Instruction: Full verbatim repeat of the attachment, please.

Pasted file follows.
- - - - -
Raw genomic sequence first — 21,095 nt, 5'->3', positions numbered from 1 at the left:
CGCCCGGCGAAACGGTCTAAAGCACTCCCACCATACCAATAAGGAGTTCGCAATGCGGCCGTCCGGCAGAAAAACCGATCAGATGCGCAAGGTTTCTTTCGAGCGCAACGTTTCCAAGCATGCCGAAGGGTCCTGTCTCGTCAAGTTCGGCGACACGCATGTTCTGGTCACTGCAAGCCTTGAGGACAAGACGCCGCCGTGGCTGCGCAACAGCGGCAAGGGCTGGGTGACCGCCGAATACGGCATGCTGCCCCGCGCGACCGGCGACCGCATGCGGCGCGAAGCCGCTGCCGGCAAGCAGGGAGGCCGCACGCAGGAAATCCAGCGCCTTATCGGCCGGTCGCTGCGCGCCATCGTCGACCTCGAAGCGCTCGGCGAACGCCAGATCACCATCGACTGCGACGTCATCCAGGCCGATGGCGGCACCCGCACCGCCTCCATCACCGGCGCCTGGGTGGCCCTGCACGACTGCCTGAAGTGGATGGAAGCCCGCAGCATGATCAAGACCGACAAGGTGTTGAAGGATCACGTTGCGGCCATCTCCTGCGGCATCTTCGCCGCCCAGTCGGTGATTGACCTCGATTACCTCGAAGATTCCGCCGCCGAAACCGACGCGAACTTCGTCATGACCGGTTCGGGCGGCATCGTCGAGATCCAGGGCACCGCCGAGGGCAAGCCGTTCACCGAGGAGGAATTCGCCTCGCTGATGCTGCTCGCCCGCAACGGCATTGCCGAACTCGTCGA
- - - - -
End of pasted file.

Raw genomic sequence first — 21,095 nt, 5'->3', positions numbered from 1 at the left:
CGCCCGGCGAAACGGTCTAAAGCACTCCCACCATACCAATAAGGAGTTCGCAATGCGGCCGTCCGGCAGAAAAACCGATCAGATGCGCAAGGTTTCTTTCGAGCGCAACGTTTCCAAGCATGCCGAAGGGTCCTGTCTCGTCAAGTTCGGCGACACGCATGTTCTGGTCACTGCAAGCCTTGAGGACAAGACGCCGCCGTGGCTGCGCAACAGCGGCAAGGGCTGGGTGACCGCCGAATACGGCATGCTGCCCCGCGCGACCGGCGACCGCATGCGGCGCGAAGCCGCTGCCGGCAAGCAGGGAGGCCGCACGCAGGAAATCCAGCGCCTTATCGGCCGGTCGCTGCGCGCCATCGTCGACCTCGAAGCGCTCGGCGAACGCCAGATCACCATCGACTGCGACGTCATCCAGGCCGATGGCGGCACCCGCACCGCCTCCATCACCGGCGCCTGGGTGGCCCTGCACGACTGCCTGAAGTGGATGGAAGCCCGCAGCATGATCAAGACCGACAAGGTGTTGAAGGATCACGTTGCGGCCATCTCCTGCGGCATCTTCGCCGCCCAGTCGGTGATTGACCTCGATTACCTCGAAGATTCCGCCGCCGAAACCGACGCGAACTTCGTCATGACCGGTTCGGGCGGCATCGTCGAGATCCAGGGCACCGCCGAGGGCAAGCCGTTCACCGAGGAGGAATTCGCCTCGCTGATGCTGCTCGCCCGCAACGGCATTGCCGAACTCGTCGA